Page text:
One word of warning: mold protection can be pricey. It may be worth it if you live in a region notorious for mold.

Mistake #9: Buying just the legally required amount of liability insurance

Why we do it: Liability coverage protects you if people are injured while in your house. And if you, family members, or pets injure someone or damage their property.

Standard homeowner’s policies include this type of coverage. Albeit, at a very minimal level. Most people don't consider buying more.

What to do instead: Consumer Reports, recommends at least $300,000 of protection in this area. That’s $200,000 more than typically offered in standard homeowner’s policies.

If you agree, contact your agent about bumping up your coverage. Premiums will increase too, so keep that in mind.

Mistake #10: Not paying for worker's compensation insurance if you have permanent full- or part-time domestic employees

Why we do it: Most of us don’t need to worry about this. However, for the people who hire domestic employees, it's important.

Liability coverage in standard homeowner’s policies doesn't extend to this sort of employee. It does protect against injuries sustained by occasional babysitters and yard workers.

What to do instead: Consult with an insurance agent specializing in worker's compensation. Discuss your needs. And purchase accordingly.

Mistake #11: Thinking one flat deductible is tied to your homeowners insurance policy (like it is with your car insurance policy)

Why we do it: Most forms of insurance have a deductible associated with them. Usually, a deductible is a flat rate.

If the deductible is $500, you pay that amount first. Costs above are covered by your insurance carrier. Assuming you’re covered and the claim is accepted.

Homeowner’s policies may or may not work this way. For example, a hurricane severely damages your house.

Rather than paying a flat rate, you pay a certain percentage. Usually anywhere from 1 to 15 percent or sometimes more. It depends on your policy.

What to do instead: Ask your insurer to explain all deductibles related to your homeowners policy. Check to see if they offer flat rate or a percentage. Compare rates for both, if available.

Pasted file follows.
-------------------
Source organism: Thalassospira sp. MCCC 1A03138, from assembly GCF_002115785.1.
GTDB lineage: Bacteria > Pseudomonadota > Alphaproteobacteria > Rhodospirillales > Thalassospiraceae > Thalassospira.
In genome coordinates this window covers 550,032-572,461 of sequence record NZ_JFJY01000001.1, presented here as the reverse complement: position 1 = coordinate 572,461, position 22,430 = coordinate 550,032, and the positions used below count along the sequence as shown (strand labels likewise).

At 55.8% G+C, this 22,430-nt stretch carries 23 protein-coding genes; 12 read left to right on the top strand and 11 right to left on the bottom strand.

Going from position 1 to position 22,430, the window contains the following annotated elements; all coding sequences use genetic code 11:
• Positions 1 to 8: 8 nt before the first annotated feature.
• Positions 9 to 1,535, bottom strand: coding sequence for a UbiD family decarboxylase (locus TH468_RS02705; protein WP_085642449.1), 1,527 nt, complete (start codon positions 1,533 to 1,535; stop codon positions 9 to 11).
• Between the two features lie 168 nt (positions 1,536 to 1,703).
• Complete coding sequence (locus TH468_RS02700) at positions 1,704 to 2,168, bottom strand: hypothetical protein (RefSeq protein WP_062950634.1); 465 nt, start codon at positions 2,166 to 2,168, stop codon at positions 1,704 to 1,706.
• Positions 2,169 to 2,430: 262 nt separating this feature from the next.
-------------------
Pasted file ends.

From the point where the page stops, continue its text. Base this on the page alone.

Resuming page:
Mistake #12: Failing to let your insurer know when you've gone through various "life changes"

Why we do it: Some “life changes” seem so common that you don’t think your insurer would care. They do.

Insurance companies have refused coverage because people failed to disclose a new dog. Or a remodel.

What to do instead: It’s OK to "bother" your insurance agent. They want to know about changes in your life.

Agents are there to help you ensure coverage. And that all your insurance needs are being met.

Mistake #13: Not taking the time to make an inventory of your possessions

Why we do it: Who wants to go through all of their stuff, catalog and categorize it? That’s how we spend our weekends… not!

Still, it's an activity worth devoting some time to. Standard homeowner’s insurance covers more than the structure of your house.

It covers everything inside as well. In order to get that coverage, there needs to be an accurate accounting.

Without it, your insurance company will probably reject your claim. They need proof to justify the payout.

What to do instead: Read our article, "Create an Inventory of Your Possessions for Homeowners Insurance Claims." Create an inventory using one of the many apps or other tools mentioned in it.

Afterward, you may need to increase your coverage. Or even purchase a rider to protect particularly expensive or valuable items. Your agent should be able to help, if needed.

Mistake #14: Dragging your feet when it comes to resolving issues that pop up

Why we do it: Procrastination is a part of life, right? Or at least it’s true for a lot of us.

Especially when it comes to things or situations we find overwhelming. It's easy to drag our feet and put off dealing with them.

What to do instead: Tackle household issues as soon as you become aware of them. Take the mold example mentioned earlier.

If you ignore it and mold spreads, you’ll have an even bigger problem on your hands. The likelihood of a claim being rejected, due to your inaction.

Mistake #15: Choosing a homeowners insurance provider based on price

Why we make it: Most people make buying decisions based solely on price.

What to do instead: In addition to comparing home insurance quotes from several companies, research how financially sound the insurance company is. Look for reviews on customer service.

How do they handle or respond to claims? Also, don't forget to ask others for a referral.

Mistake #16: Neglecting to bundle your insurance policies

Why we do it: Maybe you bought insurance policies at different points in your life. And you didn’t know you could have bought them all from the same company.

Or maybe you didn’t know your insurance company offered a wide range of policies.

What to do instead: If you've got insurance policies from different carriers, check with your agents. Ask what kinds of discounts they'll give you for bundling all of your insurance policies with their company. Assuming that’s possible.